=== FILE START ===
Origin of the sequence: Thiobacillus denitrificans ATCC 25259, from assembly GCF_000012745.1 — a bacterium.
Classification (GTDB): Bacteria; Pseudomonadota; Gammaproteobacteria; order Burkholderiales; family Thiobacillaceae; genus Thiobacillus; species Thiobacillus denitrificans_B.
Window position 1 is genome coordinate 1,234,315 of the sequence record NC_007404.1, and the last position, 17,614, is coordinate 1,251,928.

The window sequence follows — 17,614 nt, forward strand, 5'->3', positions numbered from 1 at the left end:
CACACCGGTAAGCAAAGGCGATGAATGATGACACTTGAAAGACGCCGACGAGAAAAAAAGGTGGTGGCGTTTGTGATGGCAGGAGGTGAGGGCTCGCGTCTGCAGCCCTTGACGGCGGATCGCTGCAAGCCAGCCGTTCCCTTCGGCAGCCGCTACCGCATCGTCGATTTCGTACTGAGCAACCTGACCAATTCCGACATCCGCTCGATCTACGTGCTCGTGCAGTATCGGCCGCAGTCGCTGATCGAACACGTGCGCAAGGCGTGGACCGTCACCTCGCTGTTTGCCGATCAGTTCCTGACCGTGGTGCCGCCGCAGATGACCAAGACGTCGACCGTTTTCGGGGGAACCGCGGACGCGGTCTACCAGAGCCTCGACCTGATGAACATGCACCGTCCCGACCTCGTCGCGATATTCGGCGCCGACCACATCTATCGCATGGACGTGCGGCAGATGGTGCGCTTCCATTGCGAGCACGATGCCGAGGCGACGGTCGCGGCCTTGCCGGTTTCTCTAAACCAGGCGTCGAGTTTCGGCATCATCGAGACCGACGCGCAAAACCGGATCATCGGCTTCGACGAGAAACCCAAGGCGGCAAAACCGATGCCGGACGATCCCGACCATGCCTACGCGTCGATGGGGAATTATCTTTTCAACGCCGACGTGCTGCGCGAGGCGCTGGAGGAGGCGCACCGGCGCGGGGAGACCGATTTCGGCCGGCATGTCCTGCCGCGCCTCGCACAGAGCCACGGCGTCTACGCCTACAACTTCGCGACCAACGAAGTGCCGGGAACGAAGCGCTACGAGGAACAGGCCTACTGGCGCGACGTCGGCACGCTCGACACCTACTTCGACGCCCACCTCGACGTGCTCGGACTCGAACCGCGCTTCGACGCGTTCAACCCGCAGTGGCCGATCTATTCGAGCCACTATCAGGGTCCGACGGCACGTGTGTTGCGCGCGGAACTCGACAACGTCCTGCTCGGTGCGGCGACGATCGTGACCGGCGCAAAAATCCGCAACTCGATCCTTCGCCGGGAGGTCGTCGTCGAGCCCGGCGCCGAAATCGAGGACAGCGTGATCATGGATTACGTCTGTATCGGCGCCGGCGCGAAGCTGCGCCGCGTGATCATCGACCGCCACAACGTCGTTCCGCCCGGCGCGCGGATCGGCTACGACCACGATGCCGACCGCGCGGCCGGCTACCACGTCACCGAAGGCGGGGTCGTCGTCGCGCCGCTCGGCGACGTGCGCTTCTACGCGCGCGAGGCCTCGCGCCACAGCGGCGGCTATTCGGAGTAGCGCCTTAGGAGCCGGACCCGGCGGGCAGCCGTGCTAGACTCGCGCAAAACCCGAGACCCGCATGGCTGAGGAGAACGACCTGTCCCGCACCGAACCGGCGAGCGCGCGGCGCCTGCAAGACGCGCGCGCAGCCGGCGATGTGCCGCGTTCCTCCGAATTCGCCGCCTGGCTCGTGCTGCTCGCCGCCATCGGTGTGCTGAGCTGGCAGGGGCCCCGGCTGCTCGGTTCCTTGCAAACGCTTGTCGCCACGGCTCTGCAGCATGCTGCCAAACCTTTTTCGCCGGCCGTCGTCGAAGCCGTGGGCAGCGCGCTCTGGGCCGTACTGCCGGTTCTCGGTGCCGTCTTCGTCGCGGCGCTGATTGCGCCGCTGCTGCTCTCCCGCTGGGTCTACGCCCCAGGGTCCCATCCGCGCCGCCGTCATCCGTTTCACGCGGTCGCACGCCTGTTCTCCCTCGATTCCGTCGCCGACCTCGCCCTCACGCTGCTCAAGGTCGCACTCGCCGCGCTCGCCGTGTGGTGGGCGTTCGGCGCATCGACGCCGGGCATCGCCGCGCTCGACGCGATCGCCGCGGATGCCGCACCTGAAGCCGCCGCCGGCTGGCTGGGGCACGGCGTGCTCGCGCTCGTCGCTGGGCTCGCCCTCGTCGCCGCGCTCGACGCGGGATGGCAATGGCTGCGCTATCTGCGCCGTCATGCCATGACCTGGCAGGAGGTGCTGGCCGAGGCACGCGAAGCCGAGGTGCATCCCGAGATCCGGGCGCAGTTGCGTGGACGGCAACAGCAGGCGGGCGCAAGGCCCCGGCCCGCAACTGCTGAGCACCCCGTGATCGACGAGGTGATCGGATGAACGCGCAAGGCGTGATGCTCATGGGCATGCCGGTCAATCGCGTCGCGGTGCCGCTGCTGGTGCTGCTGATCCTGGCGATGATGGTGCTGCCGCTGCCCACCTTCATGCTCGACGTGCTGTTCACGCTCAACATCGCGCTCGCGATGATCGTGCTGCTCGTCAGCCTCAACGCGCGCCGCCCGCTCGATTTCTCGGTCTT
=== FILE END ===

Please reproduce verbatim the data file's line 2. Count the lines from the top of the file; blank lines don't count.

Classification (GTDB): Bacteria; Pseudomonadota; Gammaproteobacteria; order Burkholderiales; family Thiobacillaceae; genus Thiobacillus; species Thiobacillus denitrificans_B.